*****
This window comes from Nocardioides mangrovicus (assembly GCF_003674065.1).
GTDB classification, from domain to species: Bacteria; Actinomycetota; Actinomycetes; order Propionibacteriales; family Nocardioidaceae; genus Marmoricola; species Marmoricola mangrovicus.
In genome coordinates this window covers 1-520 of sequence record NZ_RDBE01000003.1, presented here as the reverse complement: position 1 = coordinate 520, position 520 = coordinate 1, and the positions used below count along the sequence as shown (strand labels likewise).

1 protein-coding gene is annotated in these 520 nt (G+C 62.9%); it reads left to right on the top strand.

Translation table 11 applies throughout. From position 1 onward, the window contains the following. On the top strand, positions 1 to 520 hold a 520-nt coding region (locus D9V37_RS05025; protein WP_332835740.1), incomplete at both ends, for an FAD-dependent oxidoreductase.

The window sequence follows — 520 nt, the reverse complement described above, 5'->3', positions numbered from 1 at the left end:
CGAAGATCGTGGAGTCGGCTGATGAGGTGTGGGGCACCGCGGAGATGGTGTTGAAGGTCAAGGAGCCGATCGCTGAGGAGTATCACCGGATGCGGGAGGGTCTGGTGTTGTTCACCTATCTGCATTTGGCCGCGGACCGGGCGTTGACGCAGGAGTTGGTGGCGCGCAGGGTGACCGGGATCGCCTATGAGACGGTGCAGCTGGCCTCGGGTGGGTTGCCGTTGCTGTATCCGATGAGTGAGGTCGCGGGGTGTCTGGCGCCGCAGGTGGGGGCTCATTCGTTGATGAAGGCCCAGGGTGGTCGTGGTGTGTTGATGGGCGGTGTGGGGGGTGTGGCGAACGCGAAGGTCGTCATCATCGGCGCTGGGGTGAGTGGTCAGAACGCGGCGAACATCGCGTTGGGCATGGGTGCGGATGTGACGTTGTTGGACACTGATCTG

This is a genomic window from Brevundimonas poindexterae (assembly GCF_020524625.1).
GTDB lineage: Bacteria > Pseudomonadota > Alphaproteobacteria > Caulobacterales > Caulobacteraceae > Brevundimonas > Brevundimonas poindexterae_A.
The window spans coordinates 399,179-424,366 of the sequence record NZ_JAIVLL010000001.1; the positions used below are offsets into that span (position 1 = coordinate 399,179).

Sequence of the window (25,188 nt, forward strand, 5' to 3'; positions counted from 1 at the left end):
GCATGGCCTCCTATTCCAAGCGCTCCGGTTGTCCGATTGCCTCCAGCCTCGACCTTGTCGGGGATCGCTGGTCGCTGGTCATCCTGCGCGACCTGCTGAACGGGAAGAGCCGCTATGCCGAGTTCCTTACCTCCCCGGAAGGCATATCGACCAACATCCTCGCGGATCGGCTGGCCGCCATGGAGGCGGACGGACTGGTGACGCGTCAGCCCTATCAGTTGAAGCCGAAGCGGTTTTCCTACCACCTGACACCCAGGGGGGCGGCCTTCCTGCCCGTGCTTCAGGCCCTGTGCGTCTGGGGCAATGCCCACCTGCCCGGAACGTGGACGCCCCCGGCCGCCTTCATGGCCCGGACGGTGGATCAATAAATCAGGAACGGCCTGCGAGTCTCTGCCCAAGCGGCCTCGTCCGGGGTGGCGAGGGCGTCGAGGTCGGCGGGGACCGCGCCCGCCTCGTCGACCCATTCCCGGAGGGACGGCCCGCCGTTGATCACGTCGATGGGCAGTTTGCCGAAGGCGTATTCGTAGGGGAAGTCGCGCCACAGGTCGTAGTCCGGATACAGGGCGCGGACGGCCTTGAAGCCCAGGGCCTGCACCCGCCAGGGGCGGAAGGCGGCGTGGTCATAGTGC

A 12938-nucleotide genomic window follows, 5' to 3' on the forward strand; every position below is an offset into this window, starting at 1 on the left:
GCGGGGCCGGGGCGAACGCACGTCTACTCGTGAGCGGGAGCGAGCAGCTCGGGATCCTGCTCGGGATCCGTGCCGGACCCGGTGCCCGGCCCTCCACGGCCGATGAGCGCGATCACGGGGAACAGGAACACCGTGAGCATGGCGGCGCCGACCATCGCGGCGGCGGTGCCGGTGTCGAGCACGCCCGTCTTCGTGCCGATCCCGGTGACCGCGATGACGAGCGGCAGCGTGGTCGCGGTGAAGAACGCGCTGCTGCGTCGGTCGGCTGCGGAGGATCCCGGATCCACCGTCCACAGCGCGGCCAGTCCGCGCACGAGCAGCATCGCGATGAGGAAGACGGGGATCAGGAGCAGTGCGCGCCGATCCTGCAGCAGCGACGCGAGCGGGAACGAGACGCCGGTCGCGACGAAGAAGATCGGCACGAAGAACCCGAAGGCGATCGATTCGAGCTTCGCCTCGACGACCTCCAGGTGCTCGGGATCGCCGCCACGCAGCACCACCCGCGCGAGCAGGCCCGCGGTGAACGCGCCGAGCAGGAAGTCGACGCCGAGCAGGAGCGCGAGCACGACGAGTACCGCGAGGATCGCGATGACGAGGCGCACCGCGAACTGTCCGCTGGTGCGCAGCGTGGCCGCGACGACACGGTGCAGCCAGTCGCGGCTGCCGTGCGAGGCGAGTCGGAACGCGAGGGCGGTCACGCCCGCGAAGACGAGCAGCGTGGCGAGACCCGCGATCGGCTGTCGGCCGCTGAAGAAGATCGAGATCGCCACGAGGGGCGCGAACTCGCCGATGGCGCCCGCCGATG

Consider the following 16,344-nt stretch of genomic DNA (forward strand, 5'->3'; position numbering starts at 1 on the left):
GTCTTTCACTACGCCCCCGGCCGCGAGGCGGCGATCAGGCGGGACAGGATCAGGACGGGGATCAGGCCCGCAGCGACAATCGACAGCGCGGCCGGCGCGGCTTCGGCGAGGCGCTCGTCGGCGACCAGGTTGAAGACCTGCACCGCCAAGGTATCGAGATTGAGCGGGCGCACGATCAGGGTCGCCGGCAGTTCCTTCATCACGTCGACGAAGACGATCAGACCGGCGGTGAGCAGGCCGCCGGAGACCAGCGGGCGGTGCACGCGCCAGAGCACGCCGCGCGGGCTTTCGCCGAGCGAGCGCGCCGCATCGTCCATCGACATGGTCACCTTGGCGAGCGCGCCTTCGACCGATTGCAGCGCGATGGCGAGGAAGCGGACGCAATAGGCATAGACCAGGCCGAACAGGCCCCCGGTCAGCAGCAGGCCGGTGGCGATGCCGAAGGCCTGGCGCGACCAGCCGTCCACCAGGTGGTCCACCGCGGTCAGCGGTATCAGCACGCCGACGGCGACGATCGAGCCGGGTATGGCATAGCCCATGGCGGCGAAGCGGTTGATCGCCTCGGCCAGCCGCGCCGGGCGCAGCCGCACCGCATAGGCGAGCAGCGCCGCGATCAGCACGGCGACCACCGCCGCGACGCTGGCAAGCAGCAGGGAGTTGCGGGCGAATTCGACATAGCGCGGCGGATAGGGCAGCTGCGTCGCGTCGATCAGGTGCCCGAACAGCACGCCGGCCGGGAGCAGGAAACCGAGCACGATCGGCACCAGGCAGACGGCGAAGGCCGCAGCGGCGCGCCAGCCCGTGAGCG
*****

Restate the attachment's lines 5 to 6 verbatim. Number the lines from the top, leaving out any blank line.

Translation table 11 applies throughout. From position 1 onward, the window contains the following. On the top strand, positions 1 to 520 hold a 520-nt coding region (locus D9V37_RS05025; protein WP_332835740.1), incomplete at both ends, for an FAD-dependent oxidoreductase.

The window sequence follows — 520 nt, the reverse complement described above, 5'->3', positions numbered from 1 at the left end: